Mark’s gospel contains three passion predictions. 8:31, 9:31 and 10:33-34. In each case Jesus refers to himself as the ‘Son of Man’ It seems that Jesus self understanding was based upon the heavenly figure in Daniel 7
“I saw in the night visions,
and behold, with the clouds of heaven
there came one like a son of man,
and he came to the Ancient of Days
and was presented before him.
14 And to him was given dominion
and glory and a kingdom,
that all peoples, nations, and languages
should serve him;
his dominion is an everlasting dominion,
which shall not pass away,
and his kingdom one
that shall not be destroyed.
Here the ‘son of man’ is presented before the Lord and is given a kingdom. The beasts (read pagan nations) are destoyed and the son of man is vindicated. This passage was read by some as a messianic prophecy. 4 Ezra 11-12 picks up this theme as it reinterprets Daniel 7.
God responds to the the pagan nations.
Thou hast wielded power over the world with great terror,
and over all the inhabited earth with grievous oppression;
Thou hast dwelt so long in the civilized world with fraud,
41 and hast judged the earth, (but) not with faithfulness:
42 For thou hast afflicted the meek,
and oppressed the peaceable;
Thou hast hated the upright,
and loved liars;
Thou hast destroyed the strongholds of the fruitful,
and laid low the walls of such as did thee no harm—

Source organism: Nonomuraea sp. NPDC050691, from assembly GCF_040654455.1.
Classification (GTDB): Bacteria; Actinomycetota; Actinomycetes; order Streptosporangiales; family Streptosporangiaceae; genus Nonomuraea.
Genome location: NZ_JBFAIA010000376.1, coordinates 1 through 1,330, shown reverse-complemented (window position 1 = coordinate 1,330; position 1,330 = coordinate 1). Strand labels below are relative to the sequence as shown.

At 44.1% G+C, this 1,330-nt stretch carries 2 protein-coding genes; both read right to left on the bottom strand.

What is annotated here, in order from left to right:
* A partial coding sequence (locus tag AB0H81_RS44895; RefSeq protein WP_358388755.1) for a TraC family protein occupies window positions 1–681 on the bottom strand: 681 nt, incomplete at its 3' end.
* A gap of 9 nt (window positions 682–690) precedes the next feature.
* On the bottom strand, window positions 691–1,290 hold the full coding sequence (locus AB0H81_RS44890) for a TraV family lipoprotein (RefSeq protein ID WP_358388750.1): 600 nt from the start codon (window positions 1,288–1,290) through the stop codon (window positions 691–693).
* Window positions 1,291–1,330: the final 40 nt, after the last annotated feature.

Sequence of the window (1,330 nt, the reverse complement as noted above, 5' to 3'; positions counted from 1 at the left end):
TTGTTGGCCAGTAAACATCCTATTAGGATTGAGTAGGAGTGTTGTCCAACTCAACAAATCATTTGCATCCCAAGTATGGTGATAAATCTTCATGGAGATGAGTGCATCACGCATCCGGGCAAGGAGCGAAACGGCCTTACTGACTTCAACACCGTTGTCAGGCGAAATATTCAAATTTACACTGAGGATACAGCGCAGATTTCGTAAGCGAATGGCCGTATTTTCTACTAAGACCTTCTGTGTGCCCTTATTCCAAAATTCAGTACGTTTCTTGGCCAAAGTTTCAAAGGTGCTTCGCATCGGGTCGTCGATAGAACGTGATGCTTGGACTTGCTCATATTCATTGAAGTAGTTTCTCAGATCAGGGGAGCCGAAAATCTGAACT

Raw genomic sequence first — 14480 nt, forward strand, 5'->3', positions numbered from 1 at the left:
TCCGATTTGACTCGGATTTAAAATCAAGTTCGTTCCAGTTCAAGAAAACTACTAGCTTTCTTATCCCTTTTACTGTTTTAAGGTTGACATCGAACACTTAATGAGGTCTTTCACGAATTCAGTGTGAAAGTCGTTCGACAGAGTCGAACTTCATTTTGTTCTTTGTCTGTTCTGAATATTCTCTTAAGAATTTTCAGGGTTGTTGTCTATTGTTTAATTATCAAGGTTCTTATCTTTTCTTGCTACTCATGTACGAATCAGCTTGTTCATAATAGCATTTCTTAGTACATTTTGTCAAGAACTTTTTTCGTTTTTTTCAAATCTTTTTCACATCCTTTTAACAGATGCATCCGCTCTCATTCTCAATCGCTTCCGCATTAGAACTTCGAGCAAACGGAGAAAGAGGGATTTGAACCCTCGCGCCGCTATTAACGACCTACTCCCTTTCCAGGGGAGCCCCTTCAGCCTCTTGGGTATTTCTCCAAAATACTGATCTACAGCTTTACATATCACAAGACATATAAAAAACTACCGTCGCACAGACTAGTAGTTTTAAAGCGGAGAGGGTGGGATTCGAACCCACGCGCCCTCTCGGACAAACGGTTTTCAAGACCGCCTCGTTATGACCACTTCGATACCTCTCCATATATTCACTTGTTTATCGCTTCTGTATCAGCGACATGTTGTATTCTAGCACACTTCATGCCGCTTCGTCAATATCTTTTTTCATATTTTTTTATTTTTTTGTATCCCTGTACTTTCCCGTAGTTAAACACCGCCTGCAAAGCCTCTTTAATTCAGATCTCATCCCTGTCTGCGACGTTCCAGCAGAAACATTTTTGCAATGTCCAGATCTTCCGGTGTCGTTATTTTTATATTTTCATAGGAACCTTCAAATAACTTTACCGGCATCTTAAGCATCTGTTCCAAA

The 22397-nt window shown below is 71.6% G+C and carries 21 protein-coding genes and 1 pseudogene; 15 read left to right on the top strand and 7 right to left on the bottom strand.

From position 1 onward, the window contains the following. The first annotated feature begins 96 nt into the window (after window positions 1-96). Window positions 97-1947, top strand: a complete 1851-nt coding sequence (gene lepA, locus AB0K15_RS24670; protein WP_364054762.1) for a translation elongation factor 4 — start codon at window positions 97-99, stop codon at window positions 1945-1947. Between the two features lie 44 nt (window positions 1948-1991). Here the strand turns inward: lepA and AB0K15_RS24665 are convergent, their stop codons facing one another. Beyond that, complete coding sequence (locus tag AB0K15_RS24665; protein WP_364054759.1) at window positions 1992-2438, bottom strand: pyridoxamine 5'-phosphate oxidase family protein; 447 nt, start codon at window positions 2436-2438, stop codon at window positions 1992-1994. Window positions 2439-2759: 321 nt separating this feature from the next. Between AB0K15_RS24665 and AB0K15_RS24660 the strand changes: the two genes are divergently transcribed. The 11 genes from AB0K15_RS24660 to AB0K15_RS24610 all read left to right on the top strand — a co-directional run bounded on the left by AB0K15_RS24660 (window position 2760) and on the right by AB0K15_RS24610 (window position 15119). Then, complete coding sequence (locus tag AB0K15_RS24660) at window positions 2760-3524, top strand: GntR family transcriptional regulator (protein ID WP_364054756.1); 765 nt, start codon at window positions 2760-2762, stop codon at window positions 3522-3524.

43 And so thine insolence hath ascended to the Most High,
and thy pride to the Mighty One.
4 Ezra 11:40-43 promises to bring in his Messiah to sort things out.
his is the Messiah whom the Most High hath kept unto the end 〈of the days, who shall spring from the seed of David, and shall come and speak unto them;
Jesus seems to be using the ideas found in Daniel 7, however he reinterprets it around his life and ministry. The enemy is not the pagan nations but is Satan and the demonic, a force which is as much within Israel as amongst the pagans. Jesus like the son of man will be vindicated, this vindication being understood as resurrection. Jesus will do battle with the enemy by suffering and dying. This is not the typical role of the Messiah. The messiah was expected to bring violence in overthrowing the pagan rulers, instead Jesus will receive violence form the hand of the pagan rulers.
The Gospels transmit a rich cluster of rejection-vindication sayings. It includes the eschatological prospect (Mk 14:25 par. Mt 26:29 and Lk 22:16, 18), the cup metaphor (Mk 10:38–39 par. Mt 20:22–23; Mk 14:36 par. Mt 26:39 and Lk 22:42; John 18:11), the metaphor of baptism (Mk 10:38–39 par. Mt 20:22–23; Lk 12:50), the metaphor of the hour (Mk 14:35, 41 par. Mt 26:39, 45; Lk 22:53), the parable of the wicked tenants (Mk 12:1–12 par. Mt 21:33–46 and Luke 20:9–19) as well as the sign of Jonah saying (Mt 12:38–40; 16:1–2; Lk 11:29–32). What do these veiled predictions signify in detail?